U.S. Secretary of Education William J. Bennett helped the District public schools start a new year of classes yesterday by serving as a "substitute teacher" at Benjamin Banneker High School where he lectured about the historic Federalist papers.
With a gleam in his eyes, a piece of chalk in one hand and a finger raised in midair, Bennett appeared at ease, but excited as he faced the 26 11th graders in a first-period class.
He frequently wrote notes on the blackboard behind him, posed questions and appeared to be preaching as much as he was teaching as he talked about the foundations of "our free and democratic" country.
Meanwhile, at more than 120 other schools across the city, about 88,300 students and 4,500 teachers returned to classes that had their own kinds of newness, drama and, occasionally, chaos.
Few new academic programs will be started this year, officials said.
Management seminars and other programs designed to enhance principals' skills will be started, officials said. And stubborn problems such as poor attendance and low test scores have been targeted for attack.
At Banneker, the city's academic high school at 800 Euclid St. NW, where students were required to report to school last Friday for orientation, Bennett spoke of how "man's fallibility" and human nature constantly threaten the orderly processes of government.
The 10th installment of the Federalist papers -- a series of 88 essays in support of adoption of the Constitution that were written by leading political theorists such as James Madison and Alexander Hamilton -- addressed the theme of human nature, Bennett said.
"The Federalist paper No. 10" spoke to the issue of preserving a democracy without outlawing the inherent formation of factional groups that try to exert their influence over others, he said.
"I think Madison says factions are going to be a problem anytime you have liberty," Bennett continued. "Why? Why? Why? . . . Liberty is what it's all about. How do you get rid of factions?" Bennett asked.
Take away liberty for all, several students said.
"The removal of liberty would kill factions, yes, but you can't get rid of liberty and have a country that's worth having. This is the heart of it . . . . This is the heart, the heart, the heart . . . . The Constitution is essential," he said.
Bennett will repeat his lecture at six public and private schools across the country this month.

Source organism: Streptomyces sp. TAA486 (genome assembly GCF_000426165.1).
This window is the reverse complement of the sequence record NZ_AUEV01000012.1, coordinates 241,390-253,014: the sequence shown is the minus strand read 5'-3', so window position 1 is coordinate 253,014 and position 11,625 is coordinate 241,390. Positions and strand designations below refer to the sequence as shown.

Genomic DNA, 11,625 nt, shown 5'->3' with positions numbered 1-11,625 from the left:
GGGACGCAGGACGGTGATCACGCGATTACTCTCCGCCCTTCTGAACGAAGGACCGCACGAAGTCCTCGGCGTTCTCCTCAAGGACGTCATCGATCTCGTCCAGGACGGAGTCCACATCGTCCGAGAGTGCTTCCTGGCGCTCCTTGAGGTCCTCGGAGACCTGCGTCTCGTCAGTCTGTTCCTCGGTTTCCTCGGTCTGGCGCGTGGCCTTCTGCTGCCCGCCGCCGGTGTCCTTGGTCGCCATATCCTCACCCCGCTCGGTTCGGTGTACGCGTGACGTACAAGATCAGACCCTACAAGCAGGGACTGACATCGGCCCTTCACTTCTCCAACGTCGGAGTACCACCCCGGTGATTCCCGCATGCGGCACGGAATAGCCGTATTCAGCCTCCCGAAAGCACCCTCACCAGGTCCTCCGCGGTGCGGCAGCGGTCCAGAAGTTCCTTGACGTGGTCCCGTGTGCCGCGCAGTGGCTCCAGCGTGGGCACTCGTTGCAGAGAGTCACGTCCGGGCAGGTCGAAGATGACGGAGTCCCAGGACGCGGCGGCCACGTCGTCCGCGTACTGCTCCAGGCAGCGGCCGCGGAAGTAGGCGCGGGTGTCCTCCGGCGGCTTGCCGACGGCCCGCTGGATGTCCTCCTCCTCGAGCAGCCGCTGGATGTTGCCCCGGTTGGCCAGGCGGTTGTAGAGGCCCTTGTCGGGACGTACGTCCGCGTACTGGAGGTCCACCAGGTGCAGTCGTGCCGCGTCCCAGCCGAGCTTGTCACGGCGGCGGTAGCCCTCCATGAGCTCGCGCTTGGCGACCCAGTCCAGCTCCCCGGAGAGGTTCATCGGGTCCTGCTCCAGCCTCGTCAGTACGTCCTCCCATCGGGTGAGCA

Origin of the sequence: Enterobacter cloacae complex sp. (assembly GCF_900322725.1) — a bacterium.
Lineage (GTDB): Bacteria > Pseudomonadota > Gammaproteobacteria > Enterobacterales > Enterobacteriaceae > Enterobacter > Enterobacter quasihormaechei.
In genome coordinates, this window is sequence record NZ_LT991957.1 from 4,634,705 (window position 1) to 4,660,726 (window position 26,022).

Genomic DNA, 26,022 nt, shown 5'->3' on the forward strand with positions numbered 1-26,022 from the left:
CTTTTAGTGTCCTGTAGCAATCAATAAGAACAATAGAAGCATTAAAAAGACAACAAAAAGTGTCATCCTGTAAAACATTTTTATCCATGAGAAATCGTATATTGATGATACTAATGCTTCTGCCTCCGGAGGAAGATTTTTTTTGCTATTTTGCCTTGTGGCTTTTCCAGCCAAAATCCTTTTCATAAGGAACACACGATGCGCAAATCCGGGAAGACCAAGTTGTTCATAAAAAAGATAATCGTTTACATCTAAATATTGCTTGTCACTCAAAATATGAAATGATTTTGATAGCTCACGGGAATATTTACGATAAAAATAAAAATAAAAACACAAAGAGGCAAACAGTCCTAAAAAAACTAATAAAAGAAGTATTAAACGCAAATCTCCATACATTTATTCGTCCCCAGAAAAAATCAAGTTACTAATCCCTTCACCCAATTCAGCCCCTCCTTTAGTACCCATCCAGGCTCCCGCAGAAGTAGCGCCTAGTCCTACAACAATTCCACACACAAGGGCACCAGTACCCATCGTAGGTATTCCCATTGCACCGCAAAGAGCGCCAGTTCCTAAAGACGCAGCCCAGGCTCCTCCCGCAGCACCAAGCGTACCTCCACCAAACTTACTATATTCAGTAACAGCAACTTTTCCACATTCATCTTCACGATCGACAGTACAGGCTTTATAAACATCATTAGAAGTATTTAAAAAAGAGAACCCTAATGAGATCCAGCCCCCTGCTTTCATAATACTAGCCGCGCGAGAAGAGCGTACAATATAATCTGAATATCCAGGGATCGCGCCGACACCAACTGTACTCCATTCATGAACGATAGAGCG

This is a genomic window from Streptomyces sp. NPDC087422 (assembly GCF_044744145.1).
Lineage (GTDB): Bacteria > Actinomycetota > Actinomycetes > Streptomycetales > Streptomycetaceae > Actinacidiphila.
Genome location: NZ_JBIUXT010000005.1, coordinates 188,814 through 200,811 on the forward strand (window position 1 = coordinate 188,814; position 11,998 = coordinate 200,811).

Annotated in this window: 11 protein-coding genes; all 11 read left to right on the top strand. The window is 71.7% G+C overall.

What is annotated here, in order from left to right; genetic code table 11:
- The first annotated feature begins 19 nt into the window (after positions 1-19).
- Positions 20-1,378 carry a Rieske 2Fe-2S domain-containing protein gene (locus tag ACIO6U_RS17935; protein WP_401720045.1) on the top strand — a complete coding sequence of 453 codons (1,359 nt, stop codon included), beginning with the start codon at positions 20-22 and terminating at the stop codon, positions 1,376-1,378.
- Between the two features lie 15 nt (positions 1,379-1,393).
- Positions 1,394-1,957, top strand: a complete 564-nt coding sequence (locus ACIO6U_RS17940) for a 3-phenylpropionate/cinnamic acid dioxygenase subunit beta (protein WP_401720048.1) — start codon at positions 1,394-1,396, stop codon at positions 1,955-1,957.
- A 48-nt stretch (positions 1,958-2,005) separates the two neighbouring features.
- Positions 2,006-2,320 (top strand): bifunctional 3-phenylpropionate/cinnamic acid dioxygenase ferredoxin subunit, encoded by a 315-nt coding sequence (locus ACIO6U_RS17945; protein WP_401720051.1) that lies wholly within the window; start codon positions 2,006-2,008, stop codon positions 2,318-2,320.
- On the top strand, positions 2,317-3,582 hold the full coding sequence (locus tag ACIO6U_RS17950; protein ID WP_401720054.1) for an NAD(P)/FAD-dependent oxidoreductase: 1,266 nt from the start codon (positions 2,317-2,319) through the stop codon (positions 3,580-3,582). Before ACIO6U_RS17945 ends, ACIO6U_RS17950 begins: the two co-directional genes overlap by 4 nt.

After Bennett left, several students said they were disappointed that he had avoided any in-depth discussion on slavery, although slave owners helped craft the Federalist papers and the Constitution.
"He didn't go into slavery in depth. He could've expressed his opinions on it," said Almaz Adair, 16, who was class president last year. "The laws were not written for all the people . . . . blacks being considered three-fifths human back then."
Meanwhile, across town at Anacostia High School in Southeast, a new principal grappled with less theoretical isssues: a cafeteria with incomplete repairs and students with incorrect class schedules.
Walton Breckenridge, formerly an assistant principal at Woodson High School in Northeast, said the cafeteria, which was destroyed by fire last year, was still in disrepair. Renovation of a basement-level multipurpose room, intended to be used for several classes, also was not yet completed.
Throughout the day students approached him complaining about their schedules.
Charles McDowell, 17, came up to Breckenridge holding his computer-printed schedule in his right hand, and said angrily, "All these are 10th-grade classes. I'm supposed to be in the 11th grade."
Breckenridge assured McDowell and others that any mistakes would be remedied within the week.
In the main office, Breckenridge was confronted with other problem: rodents. A mouse ran across the floor. A secretary squealed. But Breckenridge remained calm.
"Well, don't scare him," he said.
In an interview later, he said, "I've been a little busy today, but I'm very excited to be here. We've got some fine students here and we've got high expectations for them." He described the glitches of first day as "normal" problems.
Blair Jackson, an Anacostia assistant principal for five years, shared Breckenridge's optimism. "We're doing all we can to hold things together here. We've made adjustments -- food is prepared and carted here from a junior high school down the street. We're using science labs as classrooms.
"We expect things to run smoothly after a few more days," he said. "You have to be resilient and stay positive."